Most of us now, I suspect, are on the side of the collaborators, with their conviction that the classical tradition is something to be engaged with, and sparred against, not merely replicated and mouthed. In this context, I can’t resist reminding you of the flagrantly modern versions of Homer’s Iliad by the English poet Christopher Logue, who died on December 2—Kings, War Music, and others—“the best translation of Homer since [Alexander] Pope’s,” as Garry Wills called them in these pages.* This was, I think, both a heartfelt and a slightly ironic comment. For the joke is that Logue, our leading collaborator with Homer, knew not a word of Greek.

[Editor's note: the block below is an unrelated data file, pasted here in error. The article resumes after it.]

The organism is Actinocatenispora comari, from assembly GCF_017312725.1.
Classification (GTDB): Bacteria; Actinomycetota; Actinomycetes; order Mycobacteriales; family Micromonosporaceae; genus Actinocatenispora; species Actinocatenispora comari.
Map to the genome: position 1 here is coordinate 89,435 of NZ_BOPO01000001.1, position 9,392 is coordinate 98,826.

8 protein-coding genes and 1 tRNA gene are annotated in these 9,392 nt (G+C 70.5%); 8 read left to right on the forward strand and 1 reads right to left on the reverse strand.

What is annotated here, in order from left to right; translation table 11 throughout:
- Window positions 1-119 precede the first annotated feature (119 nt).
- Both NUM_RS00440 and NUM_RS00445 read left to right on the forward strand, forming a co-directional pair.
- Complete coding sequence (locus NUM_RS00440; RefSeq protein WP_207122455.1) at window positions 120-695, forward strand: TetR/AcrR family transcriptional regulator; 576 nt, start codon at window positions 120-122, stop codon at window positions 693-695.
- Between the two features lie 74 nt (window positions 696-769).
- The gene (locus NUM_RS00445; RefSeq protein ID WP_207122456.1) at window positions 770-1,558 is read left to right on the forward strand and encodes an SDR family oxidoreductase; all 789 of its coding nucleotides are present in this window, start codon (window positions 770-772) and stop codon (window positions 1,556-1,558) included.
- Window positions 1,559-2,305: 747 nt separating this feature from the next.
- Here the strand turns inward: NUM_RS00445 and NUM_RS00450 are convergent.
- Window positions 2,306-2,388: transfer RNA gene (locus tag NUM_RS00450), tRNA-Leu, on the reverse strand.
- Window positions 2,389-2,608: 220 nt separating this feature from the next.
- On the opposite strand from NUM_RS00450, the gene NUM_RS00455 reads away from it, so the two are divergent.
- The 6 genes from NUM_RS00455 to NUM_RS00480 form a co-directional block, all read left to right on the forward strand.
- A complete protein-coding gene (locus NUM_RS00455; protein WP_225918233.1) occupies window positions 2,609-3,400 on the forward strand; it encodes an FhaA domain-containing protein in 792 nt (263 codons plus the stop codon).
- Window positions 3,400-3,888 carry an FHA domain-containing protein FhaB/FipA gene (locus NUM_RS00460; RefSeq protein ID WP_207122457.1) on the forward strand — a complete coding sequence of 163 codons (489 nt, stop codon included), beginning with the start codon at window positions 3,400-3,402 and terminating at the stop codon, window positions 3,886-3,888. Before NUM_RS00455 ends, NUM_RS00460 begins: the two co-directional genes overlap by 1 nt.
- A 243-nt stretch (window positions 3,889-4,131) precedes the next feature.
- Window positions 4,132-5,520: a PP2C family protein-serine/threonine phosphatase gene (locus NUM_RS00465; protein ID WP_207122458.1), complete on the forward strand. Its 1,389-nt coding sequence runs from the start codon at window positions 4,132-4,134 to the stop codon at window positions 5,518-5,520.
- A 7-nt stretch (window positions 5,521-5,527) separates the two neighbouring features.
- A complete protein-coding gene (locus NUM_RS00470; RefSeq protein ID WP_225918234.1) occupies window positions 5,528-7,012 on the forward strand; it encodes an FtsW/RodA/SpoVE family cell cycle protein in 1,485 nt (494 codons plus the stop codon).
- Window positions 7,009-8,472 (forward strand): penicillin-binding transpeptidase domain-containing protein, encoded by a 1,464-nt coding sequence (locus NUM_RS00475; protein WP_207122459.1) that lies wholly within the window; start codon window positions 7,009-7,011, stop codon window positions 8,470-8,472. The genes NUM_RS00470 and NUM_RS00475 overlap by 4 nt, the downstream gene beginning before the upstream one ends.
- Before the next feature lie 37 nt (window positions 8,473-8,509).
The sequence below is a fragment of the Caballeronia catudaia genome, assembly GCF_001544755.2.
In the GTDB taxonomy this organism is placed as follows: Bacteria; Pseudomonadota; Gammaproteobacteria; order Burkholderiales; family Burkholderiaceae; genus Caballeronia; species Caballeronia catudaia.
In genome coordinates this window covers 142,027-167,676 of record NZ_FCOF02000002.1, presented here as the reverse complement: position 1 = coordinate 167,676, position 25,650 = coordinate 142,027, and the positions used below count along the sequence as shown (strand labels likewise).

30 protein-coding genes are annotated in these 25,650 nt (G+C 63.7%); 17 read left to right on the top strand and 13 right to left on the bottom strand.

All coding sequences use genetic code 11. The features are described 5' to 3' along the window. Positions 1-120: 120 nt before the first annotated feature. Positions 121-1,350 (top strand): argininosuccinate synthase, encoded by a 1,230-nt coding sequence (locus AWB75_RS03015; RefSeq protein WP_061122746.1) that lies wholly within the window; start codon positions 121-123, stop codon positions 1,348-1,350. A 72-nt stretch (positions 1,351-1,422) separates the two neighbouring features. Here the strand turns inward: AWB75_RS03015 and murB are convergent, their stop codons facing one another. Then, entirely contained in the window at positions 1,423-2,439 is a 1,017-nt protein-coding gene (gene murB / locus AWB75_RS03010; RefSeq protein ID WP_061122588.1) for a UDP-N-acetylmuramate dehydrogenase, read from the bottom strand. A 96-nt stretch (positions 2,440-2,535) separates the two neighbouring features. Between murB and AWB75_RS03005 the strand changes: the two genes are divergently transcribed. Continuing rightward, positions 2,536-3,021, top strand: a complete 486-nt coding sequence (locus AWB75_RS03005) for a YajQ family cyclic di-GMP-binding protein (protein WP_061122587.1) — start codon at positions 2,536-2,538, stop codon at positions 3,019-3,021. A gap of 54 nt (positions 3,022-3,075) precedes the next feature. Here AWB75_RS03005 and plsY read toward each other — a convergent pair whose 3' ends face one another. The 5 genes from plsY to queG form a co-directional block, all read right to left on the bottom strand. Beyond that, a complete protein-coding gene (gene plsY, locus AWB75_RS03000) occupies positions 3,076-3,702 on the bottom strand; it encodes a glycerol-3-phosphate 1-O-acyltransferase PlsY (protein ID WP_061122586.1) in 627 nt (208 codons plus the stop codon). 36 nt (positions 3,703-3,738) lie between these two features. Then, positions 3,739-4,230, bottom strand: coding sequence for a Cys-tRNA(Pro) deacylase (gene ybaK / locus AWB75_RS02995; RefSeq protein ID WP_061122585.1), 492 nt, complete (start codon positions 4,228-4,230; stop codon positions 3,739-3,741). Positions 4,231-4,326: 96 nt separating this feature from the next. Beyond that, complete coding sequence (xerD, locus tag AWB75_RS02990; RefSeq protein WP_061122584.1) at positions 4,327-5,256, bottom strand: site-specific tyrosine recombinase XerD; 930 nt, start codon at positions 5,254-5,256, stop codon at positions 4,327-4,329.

Many of the questions raised by Rattigan underlie what I have to say. I’m not here to convince you that classical literature, culture, or art is worth taking seriously; I suspect that would be preaching to the converted. I’m here instead to suggest that the cultural language of the classics continues to be an essential and ineradicable dialect of “Western culture” (embedded in the drama of Rattigan, as much as in the poetry of Ted Hughes or the novels of Margaret Atwood or Donna Tartt—The Secret History couldn’t, after all, have been written about a department of geography). But I also want to examine a bit more closely our fixation on the decline of classical learning. And here too Rattigan’s Browning Version, or its sequels, offer an intriguing perspective.